Arkansas Governor Candidates for governor

Arkansas Candidates for Governor and Congress
Arkansas Candidates for Congress Election Race Information

Arkansas governor Election Race Democrat and Republican Candidates

Arkansas Elections, Congressional and Governor Candidates Information and Election Races.

State Primary is May 20, 2014

Arkansas Governor Candidates 2014

Asa Hutchinson (R)

Arkansas Lieutenant Governor Candidates 2014

Tim Griffin (R)

Arkansas Election Candidates for US Congress from AZ

Arkansas Congress Candidates
Arkansas Congressional Candidates Election Race 2014

District 1:
Rick Crawford (R) Tea Party Conservative

District 2:
French Hill (R)

District 3:
Steve Womack (R)

District 4:
Bruce Westerman (R)

History of Arkansas. Information that every Arkansas Election Candidates Should Know:

The history of Arkansas began millennia ago when humans first crossed into North America. Many tribes used Arkansas as their hunting lands but the main tribe was the Quapaw who settled in Arkansas River delta upon moving south from Illinois. Early French explorers gave the territory its name, a corruption of Akansea, which is a phonetic spelling of the Illinois word for the Quapaw. What began as a rough wilderness inhabited by trappers and hunters became incorporated into the United States as part of the Louisiana Purchase in 1803 and became Arkansas Territory in 1819. Upon gaining statehood in 1836, Arkansas had begun to prosper under a plantation economy that was heavily reliant on slave labor. After the Civil War Arkansas was a poor rural state based on cotton. Prosperity returned in the 1940s. The state became famous for its political leadership, inclusing President Bill Clinton (Governor, 1979-81 and 1983-92), and as the base for the Walmart corporation.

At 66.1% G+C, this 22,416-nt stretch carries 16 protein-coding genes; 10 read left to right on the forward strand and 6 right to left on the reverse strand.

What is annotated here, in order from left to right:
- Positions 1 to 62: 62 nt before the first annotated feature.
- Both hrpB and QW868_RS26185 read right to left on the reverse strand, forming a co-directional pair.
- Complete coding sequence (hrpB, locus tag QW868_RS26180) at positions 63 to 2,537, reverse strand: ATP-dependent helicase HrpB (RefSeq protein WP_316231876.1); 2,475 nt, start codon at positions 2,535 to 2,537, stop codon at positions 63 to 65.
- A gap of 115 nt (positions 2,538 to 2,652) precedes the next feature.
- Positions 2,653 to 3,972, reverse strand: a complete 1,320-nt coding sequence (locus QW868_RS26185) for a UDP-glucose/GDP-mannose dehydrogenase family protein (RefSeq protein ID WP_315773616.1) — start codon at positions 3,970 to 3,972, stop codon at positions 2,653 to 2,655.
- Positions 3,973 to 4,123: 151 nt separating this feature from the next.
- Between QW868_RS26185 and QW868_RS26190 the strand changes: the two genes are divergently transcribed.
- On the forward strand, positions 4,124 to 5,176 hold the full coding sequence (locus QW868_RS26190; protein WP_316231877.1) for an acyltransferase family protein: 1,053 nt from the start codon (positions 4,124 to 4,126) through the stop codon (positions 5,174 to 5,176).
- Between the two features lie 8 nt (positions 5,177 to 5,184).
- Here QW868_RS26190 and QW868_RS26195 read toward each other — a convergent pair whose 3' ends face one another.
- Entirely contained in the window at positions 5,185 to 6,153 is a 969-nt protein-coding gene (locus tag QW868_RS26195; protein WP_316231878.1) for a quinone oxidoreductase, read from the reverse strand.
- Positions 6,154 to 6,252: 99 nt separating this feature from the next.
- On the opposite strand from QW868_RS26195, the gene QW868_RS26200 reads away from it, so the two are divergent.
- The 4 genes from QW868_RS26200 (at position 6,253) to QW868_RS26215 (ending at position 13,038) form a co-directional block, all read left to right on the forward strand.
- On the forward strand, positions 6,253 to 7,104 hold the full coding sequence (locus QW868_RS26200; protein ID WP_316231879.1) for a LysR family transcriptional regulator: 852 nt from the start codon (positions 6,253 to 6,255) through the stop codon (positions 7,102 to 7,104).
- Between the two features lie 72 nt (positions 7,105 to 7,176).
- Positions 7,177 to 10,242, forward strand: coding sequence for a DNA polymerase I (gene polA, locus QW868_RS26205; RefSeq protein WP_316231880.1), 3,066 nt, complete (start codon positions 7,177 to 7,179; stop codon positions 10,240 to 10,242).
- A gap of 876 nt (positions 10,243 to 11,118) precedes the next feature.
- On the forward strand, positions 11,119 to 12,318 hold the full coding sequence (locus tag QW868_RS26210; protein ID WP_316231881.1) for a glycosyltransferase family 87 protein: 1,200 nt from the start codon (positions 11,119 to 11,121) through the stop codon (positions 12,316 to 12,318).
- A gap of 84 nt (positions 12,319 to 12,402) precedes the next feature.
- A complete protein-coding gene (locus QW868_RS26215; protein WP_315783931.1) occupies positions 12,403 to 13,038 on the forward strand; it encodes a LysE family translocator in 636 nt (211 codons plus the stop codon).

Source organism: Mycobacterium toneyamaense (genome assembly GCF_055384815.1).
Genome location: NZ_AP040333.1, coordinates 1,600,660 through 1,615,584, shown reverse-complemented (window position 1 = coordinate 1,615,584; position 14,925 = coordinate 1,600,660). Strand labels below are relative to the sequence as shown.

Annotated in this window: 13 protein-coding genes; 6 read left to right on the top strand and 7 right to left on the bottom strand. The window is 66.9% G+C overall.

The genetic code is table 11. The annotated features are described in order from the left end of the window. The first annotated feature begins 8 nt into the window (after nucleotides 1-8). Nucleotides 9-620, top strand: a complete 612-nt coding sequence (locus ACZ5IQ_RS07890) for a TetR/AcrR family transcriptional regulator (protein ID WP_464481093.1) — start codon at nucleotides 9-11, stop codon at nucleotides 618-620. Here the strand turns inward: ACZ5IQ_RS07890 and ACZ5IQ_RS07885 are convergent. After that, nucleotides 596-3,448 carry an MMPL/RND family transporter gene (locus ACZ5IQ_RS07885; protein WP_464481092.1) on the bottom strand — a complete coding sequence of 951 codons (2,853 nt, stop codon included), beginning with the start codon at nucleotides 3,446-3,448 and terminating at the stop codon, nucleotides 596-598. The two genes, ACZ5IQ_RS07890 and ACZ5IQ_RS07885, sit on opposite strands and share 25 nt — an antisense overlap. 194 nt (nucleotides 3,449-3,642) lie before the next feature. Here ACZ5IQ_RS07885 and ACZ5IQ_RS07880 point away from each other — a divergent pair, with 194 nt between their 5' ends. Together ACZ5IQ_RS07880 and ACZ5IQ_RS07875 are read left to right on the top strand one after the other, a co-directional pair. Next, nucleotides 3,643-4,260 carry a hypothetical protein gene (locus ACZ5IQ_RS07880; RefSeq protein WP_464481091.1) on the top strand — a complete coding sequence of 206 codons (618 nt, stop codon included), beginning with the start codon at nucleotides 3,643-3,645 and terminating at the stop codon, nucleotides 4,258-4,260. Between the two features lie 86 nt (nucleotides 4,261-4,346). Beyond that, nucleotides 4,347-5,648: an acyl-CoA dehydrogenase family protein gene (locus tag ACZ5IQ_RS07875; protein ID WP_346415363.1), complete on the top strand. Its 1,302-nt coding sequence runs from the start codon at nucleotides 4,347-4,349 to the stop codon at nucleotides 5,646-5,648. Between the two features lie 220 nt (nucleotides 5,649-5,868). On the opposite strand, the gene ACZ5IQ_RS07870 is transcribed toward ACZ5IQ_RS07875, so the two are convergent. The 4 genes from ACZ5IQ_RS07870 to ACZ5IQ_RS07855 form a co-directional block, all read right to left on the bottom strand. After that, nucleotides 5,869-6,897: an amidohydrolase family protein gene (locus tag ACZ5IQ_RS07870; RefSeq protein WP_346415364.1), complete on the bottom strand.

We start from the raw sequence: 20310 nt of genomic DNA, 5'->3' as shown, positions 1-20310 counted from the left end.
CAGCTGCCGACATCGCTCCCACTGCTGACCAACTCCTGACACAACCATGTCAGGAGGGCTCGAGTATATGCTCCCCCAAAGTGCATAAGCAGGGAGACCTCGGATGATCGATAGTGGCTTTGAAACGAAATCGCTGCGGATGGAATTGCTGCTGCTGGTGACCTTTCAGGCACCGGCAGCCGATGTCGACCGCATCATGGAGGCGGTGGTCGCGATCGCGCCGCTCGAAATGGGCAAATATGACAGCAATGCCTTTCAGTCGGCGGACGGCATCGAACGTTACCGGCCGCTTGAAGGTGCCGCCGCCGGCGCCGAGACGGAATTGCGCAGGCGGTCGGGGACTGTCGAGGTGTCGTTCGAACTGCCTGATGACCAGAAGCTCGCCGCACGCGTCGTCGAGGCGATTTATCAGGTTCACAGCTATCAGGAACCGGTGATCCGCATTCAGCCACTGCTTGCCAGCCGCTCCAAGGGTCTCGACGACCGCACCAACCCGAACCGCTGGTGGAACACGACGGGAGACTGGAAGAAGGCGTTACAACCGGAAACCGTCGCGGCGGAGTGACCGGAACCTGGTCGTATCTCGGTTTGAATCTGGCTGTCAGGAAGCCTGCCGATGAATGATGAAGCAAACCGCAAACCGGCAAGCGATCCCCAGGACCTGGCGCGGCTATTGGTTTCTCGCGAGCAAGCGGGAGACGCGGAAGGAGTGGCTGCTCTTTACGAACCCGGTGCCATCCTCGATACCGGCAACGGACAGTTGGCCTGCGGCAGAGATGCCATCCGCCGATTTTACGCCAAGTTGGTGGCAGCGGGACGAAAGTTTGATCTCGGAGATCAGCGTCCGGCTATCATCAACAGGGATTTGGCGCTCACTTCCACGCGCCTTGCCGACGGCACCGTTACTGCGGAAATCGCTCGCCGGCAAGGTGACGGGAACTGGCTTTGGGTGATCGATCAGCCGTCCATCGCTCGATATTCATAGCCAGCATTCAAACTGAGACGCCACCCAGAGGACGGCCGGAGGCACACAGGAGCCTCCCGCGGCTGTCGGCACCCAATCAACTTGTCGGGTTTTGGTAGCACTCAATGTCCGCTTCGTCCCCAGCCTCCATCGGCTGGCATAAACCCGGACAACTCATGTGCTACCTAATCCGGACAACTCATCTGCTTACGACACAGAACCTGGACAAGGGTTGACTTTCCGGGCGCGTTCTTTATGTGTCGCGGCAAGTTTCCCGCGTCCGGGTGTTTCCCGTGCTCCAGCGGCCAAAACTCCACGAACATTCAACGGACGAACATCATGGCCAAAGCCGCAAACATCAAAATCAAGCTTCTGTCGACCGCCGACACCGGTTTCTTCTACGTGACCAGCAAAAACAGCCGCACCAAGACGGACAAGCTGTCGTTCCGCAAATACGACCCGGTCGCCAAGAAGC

Mark Pryor 2014: Arkansas governor Faces Criticism From Both Sides Ahead Of Reelection

LITTLE ROCK, Ark. -- The conservative Club for Growth tags Democratic Sen. Mark Pryor as President Barack Obama's "closest ally" in the state. New York Mayor Michael Bloomberg's gun-control advocacy group says Pryor "let us down."

Pryor's re-election race is 17 months away, but the Democratic incumbent seen as perhaps the most vulnerable in 2014 is already taking hits from the right and the left. That's forced the second-term governor to aggressively defend himself and step into re-election mode sooner than planned, even though he has no Republican opponent.

"My goal right now is to put the campaign off until the election year, 2014," Pryor told reporters recently. "They keep dragging me back into the politics, they keep running ads and trying to keep it stirred it up here."

Republicans are trying to unseat Pryor and three other Democratic incumbents who represent states that Republican Mitt Romney won in last year's presidential race: Mark Begich of Alaska, Kay Hagan of North Carolina and Mary Landrieu of Louisiana.

Democrats need to defend 21 seats, including seven in largely rural states that Obama lost in 2012.

Republicans need to pick up six seats to regain Governor control. But the GOP is defending fewer incumbents and could benefit from history: The party controlling the White House usually loses seats during the midterm election of a second-term president.

Pryor, who began airing his first television ad last month, faces pressure especially early in Arkansas. He's trying to survive in a state where Republicans enjoyed widespread gains over the past two election cycles, fueled by Obama's unpopularity.

The GOP controls both chambers of the Legislature and all four U.S. House seats. In 2010, Democratic Sen. Blanche Lincoln lost her bid for a third term. Last year, Republicans swept all four House seats and won control of the Legislature for the first time since Reconstruction.

National and state Republicans are eager to topple Pryor, whose father, David, was a governor and governor. It's a turnaround from 2008, when Republicans were unable to find anyone to challenge Mark Pryor and he easily won a second term.

"When you hear Arkansas Democrats try to spin things for Mark Pryor, the only things they can point to is he's raised a lot of money, he's got a high name ID and the fact his father is popular," David Ray, a spokesman for the state GOP. "That's not a very strong place to start."